The Federal Trade Commission
may have won a battle, but it lost the war over Phoebe Putney Health System's
expansion in southwestern Georgia.
The outcome reflects the legal tangle sometimes faced by FTC antitrust enforcers as they struggle to convince state lawmakers of the unintended consequences of trying to tame hospital construction and duplicate services with certificate-of-need laws.
Earlier this year, the FTC convinced the U.S. Supreme Court
it had the power to challenge Phoebe Putney's acquisition of its only significant competitor in a six-county region surrounding Albany. But the state's regime for regulating the healthcare business stymied the FTC's ambition to unwind the deal. A new owner, they conceded, would have to get a certificate of need—and state regulators would almost certainly deny one.
In a surprise turnaround, the federal antitrust enforcers agreed last week to allow Phoebe Putney to keep Palmyra Medical Center, a 102-bed facility that the not-for-profit system bought for $195 million from HCA in 2011. In the wake of the purchase, the system had consolidated Palmyra and Phoebe Putney Memorial Hospital under a single hospital license, creating the need to get a new CON if the marriage was undone.
Before the retreat on Phoebe Putney, the FTC had collected an imposing string of wins blocking hospital deals over the past few years.
In Georgia, the commission settled for a consent order that at best will make competing with Phoebe Putney a bit easier. The system agreed to notify the FTC before acquiring facilities or physician practices in the next 10 years. The system also would be barred from challenging other organizations' CON applications, which can make it extremely expensive and time-consuming to enter a market or expand services in the state.
However, legal observers say those minor restrictions are unlikely to lead to new competition in the region. Douglas Ross, an antitrust lawyer with Davis Wright Tremaine, said Phoebe Putney has already established dominance in the market and it's unlikely that any new competitor would try to enter the area.
“What this does is show that a regulatory certificate-of-need regime is at odds with the competitive market that the antitrust laws are seeking to create,” Ross said.
Before Phoebe Putney and HCA struck their deal, they had battled in court over Palmyra's efforts to get a CON to add an obstetrics unit.
The FTC chose to focus on its narrow legal win. Deborah Feinstein, the director of the FTC's competition bureau, called the case a “tremendous victory” because of the favorable high court ruling rejected “state-action immunity,” which Phoebe Putney had argued should insulate the deal from federal antitrust laws. The only other hospital in the region is a 25-bed critical-access facility about 30 miles away.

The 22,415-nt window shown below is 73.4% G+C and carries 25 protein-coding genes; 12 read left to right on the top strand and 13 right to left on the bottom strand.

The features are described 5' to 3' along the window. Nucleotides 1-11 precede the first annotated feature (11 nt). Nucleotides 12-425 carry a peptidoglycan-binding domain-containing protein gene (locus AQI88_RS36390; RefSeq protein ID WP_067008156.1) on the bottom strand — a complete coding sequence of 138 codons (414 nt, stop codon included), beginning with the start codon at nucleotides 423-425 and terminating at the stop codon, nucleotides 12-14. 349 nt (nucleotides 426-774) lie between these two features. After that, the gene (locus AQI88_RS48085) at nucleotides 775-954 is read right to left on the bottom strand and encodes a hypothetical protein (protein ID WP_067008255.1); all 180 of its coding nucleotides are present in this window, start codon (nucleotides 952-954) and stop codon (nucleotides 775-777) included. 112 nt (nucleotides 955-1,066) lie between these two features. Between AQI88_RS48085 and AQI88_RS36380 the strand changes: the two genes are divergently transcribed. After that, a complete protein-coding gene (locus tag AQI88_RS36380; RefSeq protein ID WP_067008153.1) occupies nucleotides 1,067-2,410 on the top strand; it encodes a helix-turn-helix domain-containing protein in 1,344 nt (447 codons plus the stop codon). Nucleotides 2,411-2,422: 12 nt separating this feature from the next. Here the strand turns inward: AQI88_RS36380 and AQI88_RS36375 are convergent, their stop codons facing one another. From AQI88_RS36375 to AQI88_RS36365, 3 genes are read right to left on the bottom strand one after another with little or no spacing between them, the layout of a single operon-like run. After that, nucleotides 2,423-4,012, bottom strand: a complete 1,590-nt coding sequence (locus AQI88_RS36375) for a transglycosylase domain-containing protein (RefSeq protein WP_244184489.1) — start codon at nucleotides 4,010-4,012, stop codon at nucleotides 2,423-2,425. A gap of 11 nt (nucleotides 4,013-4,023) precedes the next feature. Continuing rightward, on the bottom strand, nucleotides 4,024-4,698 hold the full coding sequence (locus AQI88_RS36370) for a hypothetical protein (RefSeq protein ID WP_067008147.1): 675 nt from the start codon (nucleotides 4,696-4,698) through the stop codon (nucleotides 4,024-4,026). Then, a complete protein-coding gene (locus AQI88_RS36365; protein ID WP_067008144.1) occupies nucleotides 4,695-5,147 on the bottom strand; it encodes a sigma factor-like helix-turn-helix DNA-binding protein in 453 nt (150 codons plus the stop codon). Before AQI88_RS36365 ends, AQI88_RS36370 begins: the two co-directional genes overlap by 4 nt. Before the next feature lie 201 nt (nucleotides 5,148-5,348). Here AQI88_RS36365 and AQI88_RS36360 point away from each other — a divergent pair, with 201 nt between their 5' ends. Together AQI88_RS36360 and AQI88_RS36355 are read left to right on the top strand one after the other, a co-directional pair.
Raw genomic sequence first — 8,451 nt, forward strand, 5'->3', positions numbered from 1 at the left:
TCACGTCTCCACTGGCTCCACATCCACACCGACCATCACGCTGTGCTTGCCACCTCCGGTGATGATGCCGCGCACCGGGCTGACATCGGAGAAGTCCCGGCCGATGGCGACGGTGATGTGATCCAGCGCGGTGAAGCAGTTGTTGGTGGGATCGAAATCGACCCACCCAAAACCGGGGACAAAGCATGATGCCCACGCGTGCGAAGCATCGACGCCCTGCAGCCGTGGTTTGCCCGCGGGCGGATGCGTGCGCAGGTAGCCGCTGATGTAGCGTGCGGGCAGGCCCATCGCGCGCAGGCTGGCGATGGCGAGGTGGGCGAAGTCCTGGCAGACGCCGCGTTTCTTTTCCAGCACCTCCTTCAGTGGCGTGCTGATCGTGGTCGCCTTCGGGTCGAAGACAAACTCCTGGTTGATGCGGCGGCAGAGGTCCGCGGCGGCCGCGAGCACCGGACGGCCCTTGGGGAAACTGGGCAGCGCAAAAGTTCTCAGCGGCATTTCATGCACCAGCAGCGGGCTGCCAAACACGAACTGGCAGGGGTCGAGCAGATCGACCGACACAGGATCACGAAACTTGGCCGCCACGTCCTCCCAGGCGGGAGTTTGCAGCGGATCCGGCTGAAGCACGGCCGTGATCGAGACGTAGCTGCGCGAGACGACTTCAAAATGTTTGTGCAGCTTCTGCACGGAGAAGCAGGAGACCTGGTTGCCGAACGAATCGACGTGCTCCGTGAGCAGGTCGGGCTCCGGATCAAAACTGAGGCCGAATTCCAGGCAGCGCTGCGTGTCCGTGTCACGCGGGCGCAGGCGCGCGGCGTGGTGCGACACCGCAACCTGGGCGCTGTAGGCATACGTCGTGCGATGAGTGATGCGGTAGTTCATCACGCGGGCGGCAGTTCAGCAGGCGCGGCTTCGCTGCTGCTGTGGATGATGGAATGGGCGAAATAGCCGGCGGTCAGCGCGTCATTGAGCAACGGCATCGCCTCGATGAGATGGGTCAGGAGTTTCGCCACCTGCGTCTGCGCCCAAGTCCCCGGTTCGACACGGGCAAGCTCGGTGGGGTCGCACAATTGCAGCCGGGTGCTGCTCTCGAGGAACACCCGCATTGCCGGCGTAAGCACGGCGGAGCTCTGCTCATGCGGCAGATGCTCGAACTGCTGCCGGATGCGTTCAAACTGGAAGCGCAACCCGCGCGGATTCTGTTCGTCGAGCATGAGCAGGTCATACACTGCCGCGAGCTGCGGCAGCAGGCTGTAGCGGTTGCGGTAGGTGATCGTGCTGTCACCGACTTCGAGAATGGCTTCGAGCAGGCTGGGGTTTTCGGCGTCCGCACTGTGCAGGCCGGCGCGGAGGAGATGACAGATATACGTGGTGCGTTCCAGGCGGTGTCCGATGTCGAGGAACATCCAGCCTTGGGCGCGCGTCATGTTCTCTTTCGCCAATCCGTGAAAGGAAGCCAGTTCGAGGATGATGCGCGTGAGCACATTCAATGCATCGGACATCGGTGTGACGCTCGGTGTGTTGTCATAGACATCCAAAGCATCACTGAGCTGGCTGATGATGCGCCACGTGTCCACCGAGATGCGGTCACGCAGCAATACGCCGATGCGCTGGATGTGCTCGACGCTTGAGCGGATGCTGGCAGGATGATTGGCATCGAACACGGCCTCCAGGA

The transaction was carried out through the Hospital Authority of Albany-Dougherty County, which operated Phoebe Putney until 1990 before creating a private not-for-profit company to run the facility (it leases the assets for $1 a year). The authority has no budget and no employees. The FTC described it as a “straw man” in the deal. In February, the Supreme Court ruled the hospital authority couldn't claim antitrust immunity as an agent of the state Legislature.
In the consent order, Phoebe Putney stipulates that the acquisition may “substantially” lessen competition. Yet it continues to maintain publicly that a bigger Phoebe Putney will be good for consumers.
Thomas Chambless, senior vice president and general counsel at Phoebe Putney, called the terms of the agreement an acceptable resolution that would allow the system to move forward with plans to add services at the north campus that had been stalled under a restraining order imposed after the Supreme Court ruling. “We'd just as soon not have anything as a restriction on our business plan within the free market economy that we have,” Chambless said.
The FTC and some legal observers maintain the state's CON law is protecting Phoebe Putney from the wilds of the free-market economy.
“Here is an astounding juxtaposition of CON regulation with antitrust law. You end up with a situation where you have one competitor instead of two, and it appears the market would have sustained two,” Ross said. “Is that a good policy result?”
The consent order is subject to public comment for 30 days before the commission makes it final.Follow Gregg Blesch on Twitter: @MHgblesch